Andre Iguodala says Warriors locker room talk about investing; he discusses money, wealth

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What is most NBA locker room talk like? Exactly what you think most talk is about with 20-something men: there’s plenty of trash talk, with other topics being women, cars, Fortnite, clothes, and, occasionally, their jobs.

However, things can be a little different in the Golden State Warriors locker room, as Andre Iguodala told Wealthsimple in an exclusive interview.

A number of my Warriors teammates — Stephen Curry, Draymond Green, JaVale McGee — are into investing and tech. But we never look at it as a competition. We inform each other of what’s going on. We have a lot of conversations. I learn something from all of those guys. Steph was having a conversation about net neutrality one day, and I wasn’t as caught up on it. He got started on it, and I was locked in, because he did his homework!

“That’s our locker room talk. We have free agents come to our team, and the first day the guy is walking in like, “What do you know about this business?”

We know the pro athlete stereotype: An alpha male making and spending a lot of money who will be broke three years after he is out of the league — and some players live up to that stereotype. However, there are a lot of players who are smart about their money. Players, especially ones who stick in the league longer than a handful of seasons, start to think long-term about how they can set up not just themselves but their children and grandchildren with the money they earn.

Iguodala is one of those guys. In this interview for the Website of the investing tool WealthSimple, Iguodala talks about the evolution of his thinking about money, wealth, and responsibility.

“I wasn’t thinking about all the money, the cars, jewelry (when he came into the league). I’d never seen that before, so I wasn’t looking for it. My first contract was for four years, $9 million. I think the fourth year was a team option, so if you don’t improve over the first three years, then they can cut you — so, really, three years, $7 million. You get an advance over the summer, and just before the draft, you get an advance for trading cards and an advance for a shoe contract. I remember a loan agency floating me until I got the advances. They sent me a check for $25,000. I think I just went to Niketown and bought a whole bunch of pairs of Jordans. I spent like two or three grand and it felt like I spent a million dollars. I didn’t know how to spend money. And it was so early that there wasn’t enough money to go buy a car, you know? I was happy where I was at….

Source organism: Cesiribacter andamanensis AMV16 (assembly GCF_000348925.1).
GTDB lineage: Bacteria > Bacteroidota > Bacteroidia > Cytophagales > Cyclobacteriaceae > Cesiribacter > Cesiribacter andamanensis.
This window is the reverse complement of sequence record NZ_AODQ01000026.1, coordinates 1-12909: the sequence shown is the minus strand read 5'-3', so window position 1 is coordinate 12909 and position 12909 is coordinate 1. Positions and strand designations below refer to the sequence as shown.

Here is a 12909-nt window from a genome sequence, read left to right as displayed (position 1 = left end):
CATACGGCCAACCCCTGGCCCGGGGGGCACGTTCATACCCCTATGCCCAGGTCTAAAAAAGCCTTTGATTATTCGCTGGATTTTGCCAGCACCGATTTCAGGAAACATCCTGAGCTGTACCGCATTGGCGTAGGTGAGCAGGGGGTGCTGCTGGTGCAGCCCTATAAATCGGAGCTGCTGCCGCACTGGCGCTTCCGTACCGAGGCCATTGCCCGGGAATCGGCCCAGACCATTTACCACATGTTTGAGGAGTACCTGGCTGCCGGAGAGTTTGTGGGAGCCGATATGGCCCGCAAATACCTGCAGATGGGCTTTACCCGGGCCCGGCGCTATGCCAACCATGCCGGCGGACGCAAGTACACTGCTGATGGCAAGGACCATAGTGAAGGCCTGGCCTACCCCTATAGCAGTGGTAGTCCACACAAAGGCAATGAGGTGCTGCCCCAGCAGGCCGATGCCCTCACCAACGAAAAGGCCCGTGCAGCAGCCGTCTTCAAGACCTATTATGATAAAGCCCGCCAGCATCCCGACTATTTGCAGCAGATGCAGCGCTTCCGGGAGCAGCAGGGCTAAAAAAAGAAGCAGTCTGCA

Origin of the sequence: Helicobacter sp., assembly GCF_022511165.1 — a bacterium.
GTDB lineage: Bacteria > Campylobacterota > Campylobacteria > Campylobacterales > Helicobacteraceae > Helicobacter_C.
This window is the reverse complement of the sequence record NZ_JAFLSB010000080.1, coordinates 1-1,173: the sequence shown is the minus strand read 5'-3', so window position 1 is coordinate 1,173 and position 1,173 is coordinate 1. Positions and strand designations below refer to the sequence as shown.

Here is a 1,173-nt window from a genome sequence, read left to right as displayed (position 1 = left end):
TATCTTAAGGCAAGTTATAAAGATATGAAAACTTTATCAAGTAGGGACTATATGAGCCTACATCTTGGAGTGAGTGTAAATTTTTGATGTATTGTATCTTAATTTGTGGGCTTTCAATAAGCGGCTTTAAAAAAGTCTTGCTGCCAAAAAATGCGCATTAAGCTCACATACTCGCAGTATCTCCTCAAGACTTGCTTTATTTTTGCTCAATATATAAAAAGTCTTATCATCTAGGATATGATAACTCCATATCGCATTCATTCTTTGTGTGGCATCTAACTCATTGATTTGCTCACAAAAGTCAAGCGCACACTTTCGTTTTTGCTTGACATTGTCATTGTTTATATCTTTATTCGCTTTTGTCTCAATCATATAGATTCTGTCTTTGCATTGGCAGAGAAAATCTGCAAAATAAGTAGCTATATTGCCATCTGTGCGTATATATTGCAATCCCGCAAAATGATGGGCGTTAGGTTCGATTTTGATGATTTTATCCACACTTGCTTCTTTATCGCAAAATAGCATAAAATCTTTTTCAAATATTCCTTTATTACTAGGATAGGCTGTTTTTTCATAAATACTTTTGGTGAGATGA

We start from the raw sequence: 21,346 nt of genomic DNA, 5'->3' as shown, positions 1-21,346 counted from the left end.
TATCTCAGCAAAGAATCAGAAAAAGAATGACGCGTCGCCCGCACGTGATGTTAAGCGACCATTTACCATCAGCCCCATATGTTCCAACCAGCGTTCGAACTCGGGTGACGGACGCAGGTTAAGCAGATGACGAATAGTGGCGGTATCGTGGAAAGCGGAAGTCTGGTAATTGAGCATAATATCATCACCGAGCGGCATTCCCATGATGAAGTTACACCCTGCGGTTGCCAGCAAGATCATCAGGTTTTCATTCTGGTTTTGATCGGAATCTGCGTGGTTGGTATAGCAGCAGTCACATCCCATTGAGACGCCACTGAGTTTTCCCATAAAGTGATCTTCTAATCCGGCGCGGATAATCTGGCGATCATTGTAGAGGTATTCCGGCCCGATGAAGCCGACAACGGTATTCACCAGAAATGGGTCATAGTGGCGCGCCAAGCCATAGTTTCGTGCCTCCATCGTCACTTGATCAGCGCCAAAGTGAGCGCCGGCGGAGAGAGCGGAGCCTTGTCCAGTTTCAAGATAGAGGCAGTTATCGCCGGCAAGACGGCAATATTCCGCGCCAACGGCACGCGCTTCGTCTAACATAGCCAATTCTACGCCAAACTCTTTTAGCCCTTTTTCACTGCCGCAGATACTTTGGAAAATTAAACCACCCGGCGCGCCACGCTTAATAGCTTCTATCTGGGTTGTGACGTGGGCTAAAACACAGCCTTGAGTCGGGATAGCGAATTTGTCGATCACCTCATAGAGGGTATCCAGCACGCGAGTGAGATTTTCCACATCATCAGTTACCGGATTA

“I had a few veterans who were really smart with their money (who were mentors). I mean, they had nice contracts, but in the scheme of the NBA, they were on the lower end. I asked a lot of questions, and they got me into good habits early. I think it’s always important for young athletes to position themselves with the veterans who are professionally and financially savvy.

“One of my favorite conversations was with Elton Brand, who had two or three max contracts. He talked about black wealth. He talked about Oprah’s situation, Will Smith — African Americans who created a lot of wealth. There aren’t too many of us. There are only 23 billionaires that are African Americans. It wasn’t like he was trying to teach me a lesson: Make sure you do this, make sure you do that. It was more like: You know how hard it is to have wealth. Period. And then how hard it is to be African American with wealth?

A lot of players see that as a responsibility — to take advantage of their financial opportunity (and to give back to the community).

The interview is worth reading and includes Iguodala’s business partner Rudy Cline-Thomas, who talks about their investing strategy and how they don’t go targeting basketball-related ventures or things where Iguodala is the pitchman. The goal is much bigger than that. They look for certain kinds of start-ups, knowing that there will be misses but also hits that really pay off. It’s a process.